The ECJ’s con­side­ra­ti­ons that a gene­ric use of SCCs depen­ding on local law in the reci­pi­ent coun­try may not be suf­fi­ci­ent are the­r­e­fo­re reflec­ted in the new SCCs. Clau­se 14 pro­vi­des for an assu­rance by the par­ties to the SCC that they have no rea­son to belie­ve that local law in the reci­pi­ent coun­try (and legal prac­ti­ce the­re) pre­vents the data importer from ful­fil­ling its obli­ga­ti­ons under the SCC. This assu­rance requi­res a TIA bet­ween the parties.

Con­se­quen­ces for Respon­si­ble Par­ties in the EEA and Switz­er­land: Trans­fer Impact Assessment?

If the SCCs are con­clu­ded bet­ween the CH/EEA pro­ces­sor and the third coun­try sub-pro­ces­sor (and the con­trol­ler is con­se­quent­ly not a par­ty to the SCCs), the que­sti­on ari­ses whe­ther the con­trol­ler can rely on its pro­ces­sor to car­ry out a TIA and take addi­tio­nal mea­su­res if neces­sa­ry. Or does the respon­si­ble par­ty remain obli­ga­ted to con­duct the audit its­elf even in the­se cases?

The ans­wer to this que­sti­on must be based on the prin­ci­ples of data pro­tec­tion law. The trans­fer of per­so­nal data abroad should not lower the pro­tec­tion of per­so­nal data. The norm addres­sees of the regu­la­ti­ons con­cer­ning the trans­fer of per­so­nal data abroad are the­r­e­fo­re the respon­si­ble par­ties and Order pro­ces­sor (Art. 44 ff. DSGVO, Art. 6 DSG).

Howe­ver, the obli­ga­ti­on to pro­vi­de appro­pria­te safe­guards in the event that the reci­pi­ent coun­try does not offer an ade­qua­te level of data pro­tec­tion is incum­bent on the dataexport­er (Art. 46 para. 1 DSGVO and Art. 6 DSG). This speaks pri­ma facie that the con­trol­ler is not sub­ject to any veri­fi­ca­ti­on obli­ga­ti­ons in the event of an “onward trans­fer” bet­ween its pro­ces­sor and its sub-processor.

Howe­ver, such a view does not go far enough. Art. 6 DPA or Art. 46 (1) GDPR do not exempt from com­pli­ance with the other pro­vi­si­ons of data pro­tec­tion law. This inclu­des the obli­ga­ti­on to ensu­re that the com­mis­sio­ned pro­ces­sor only pro­ce­s­ses the per­so­nal data as the con­trol­ler its­elf would be per­mit­ted to do (Art. 10a DSG; Art. 28 DSGVO). When dele­ga­ting tasks to the order pro­ces­sor, the con­trol­ler must the­r­e­fo­re careful­ly sel­ect the order pro­ces­sor and ensu­re through ins­truc­tions and veri­fi­ca­ti­on that the pro­vi­si­ons of data pro­tec­tion law are com­plied with. Other­wi­se, the dele­ga­tor could sim­ply dis­pen­se with his legal obli­ga­ti­ons by means of delegation.

Requi­ring the con­trol­ler to con­duct a com­pre­hen­si­ve trans­fer impact assess­ment in the event of an “onward trans­fer” by the order pro­ces­sor to an inse­cu­re third coun­try would the­r­e­fo­re be too far-rea­ching. Howe­ver, the respon­si­ble par­ty can only ins­truct and check the order pro­ces­sor appro­pria­te­ly with regard to com­pli­ance with data pro­tec­tion if it has an over­view of the data flows. In addi­ti­on, only the con­trol­ler knows which per­so­nal data are trans­mit­ted in detail, for which pur­po­ses they are pro­ce­s­sed, and whe­ther spe­cial risks ari­se from the con­text of the pro­ce­s­sing. The con­trol­ler may the­r­e­fo­re not lea­ve the assess­ment of the data pro­tec­tion risk in a spe­ci­fic case exclu­si­ve­ly to the processor.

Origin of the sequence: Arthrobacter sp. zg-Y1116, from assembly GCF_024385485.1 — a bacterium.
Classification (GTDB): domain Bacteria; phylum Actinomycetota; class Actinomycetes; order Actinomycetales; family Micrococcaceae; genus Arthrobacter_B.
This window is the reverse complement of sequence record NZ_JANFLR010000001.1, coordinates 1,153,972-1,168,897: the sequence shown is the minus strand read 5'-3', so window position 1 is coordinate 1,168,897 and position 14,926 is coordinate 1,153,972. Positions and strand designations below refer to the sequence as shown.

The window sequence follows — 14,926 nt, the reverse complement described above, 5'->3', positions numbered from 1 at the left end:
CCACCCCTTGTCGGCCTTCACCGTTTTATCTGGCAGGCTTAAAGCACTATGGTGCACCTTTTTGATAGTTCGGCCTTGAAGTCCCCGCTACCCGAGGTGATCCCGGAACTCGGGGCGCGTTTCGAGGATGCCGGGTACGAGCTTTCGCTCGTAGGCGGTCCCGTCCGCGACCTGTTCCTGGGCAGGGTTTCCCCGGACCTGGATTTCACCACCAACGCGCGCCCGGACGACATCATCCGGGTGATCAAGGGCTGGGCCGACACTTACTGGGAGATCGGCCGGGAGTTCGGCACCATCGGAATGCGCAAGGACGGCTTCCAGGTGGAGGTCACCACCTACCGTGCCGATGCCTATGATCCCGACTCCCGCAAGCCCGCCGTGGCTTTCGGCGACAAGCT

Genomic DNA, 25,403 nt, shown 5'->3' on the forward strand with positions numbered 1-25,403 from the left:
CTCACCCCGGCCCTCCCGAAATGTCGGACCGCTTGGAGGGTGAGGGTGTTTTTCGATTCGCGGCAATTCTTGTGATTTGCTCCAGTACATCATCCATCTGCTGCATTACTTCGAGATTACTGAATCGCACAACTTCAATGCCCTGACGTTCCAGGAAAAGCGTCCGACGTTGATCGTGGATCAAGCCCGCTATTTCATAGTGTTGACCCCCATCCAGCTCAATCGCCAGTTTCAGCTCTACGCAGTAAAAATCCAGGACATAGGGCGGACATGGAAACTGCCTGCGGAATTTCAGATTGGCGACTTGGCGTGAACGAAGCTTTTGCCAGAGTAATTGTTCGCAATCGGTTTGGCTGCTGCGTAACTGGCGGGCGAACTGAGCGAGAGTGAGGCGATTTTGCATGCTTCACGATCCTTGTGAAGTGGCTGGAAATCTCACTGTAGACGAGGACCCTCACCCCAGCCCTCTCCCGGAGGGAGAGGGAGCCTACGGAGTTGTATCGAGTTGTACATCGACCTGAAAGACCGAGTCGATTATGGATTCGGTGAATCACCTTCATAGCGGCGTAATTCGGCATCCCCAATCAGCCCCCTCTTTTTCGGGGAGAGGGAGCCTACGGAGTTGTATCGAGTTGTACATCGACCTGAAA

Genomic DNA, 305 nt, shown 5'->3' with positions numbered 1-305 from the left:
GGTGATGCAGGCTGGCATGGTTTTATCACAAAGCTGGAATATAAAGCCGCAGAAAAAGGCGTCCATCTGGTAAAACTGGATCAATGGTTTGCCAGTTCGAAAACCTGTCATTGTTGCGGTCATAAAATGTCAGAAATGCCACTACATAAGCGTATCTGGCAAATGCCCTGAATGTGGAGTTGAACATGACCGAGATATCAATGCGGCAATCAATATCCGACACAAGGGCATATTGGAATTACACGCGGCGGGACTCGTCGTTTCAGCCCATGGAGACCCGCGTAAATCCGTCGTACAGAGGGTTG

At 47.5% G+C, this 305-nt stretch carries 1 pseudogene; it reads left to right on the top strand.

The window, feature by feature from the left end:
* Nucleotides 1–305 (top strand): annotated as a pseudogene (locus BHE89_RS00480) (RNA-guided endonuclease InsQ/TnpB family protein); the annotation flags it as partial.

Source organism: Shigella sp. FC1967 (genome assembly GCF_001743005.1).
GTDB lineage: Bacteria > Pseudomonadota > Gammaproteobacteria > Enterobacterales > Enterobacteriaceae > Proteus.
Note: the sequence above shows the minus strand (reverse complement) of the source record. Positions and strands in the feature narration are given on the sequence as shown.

Accor­din­gly, data con­trol­lers should also stri­ve for data pro­tec­tion com­pli­ance in down­stream onward trans­fers of per­so­nal data. he fol­lo­wing steps can ser­ve as indi­ca­ti­ons for a “best prac­ti­ce” approach:

  • Trace data flows and veri­fy which sub­con­trac­tors have access to per­so­nal data;
  • Eva­lua­te what con­trac­tu­al or other safe­guards exist bet­ween the EEA/CH Order Pro­ces­sor and reci­pi­en­ts in unsafe third countries;
  • Exami­na­ti­on of data pro­tec­tion risks based on actu­al cir­cum­stances (e.g., trans­mis­si­on of sen­si­ti­ve health data or inve­sti­ga­ti­ve con­tent, known access by aut­ho­ri­ties to cer­tain providers);
  • Checking whe­ther any risks can be mini­mi­zed by addi­tio­nal optio­nal tech­ni­cal mea­su­res pro­vi­ded by the pro­vi­der (“enhan­ced cus­to­mer con­trols” that are not alre­a­dy pre­set) or whe­ther fur­ther technical/organizational mea­su­res need to be taken;
  • Docu­ment appro­pria­te con­side­ra­ti­ons and review the risk assess­ment at regu­lar intervals.

Espe­ci­al­ly for Swiss mana­gers: Do the SCCs have to be pro­vi­ded with a “Swiss Finish”?

If a con­trol­ler fol­lows the abo­ve “best prac­ti­ce” recom­men­da­ti­ons and con­siders con­trac­tu­al or other safe­guards bet­ween order pro­ces­sors and sub­con­trac­ted pro­ces­sors, the que­sti­on ari­ses whe­ther the­se SCCs need to be pro­vi­ded with a “Swiss Finish”, i.e. with adap­t­ati­ons that take into account Swiss data pro­tec­tion law.

The FDPIC has a clear posi­ti­on on this. In its Working paper from August 27, 2021 the SCC is only reco­gnized on con­di­ti­on that “the neces­sa­ry adjust­ments and addi­ti­ons are made for use under Swiss data pro­tec­tion law” (we repor­ted). The FDPIC con­siders it “neces­sa­ry” in this sen­se to cla­ri­fy, for exam­p­le, that the term “Mem­ber Sta­te” (also) means Switzerland.

In the view expres­sed here, the adjust­ments pro­po­sed by the FDPIC are strict­ly spea­king not “neces­sa­ry” (in the sen­se of legal­ly man­da­to­ry), sin­ce the cor­re­spon­ding con­tents alre­a­dy result from legal and con­trac­tu­al principles: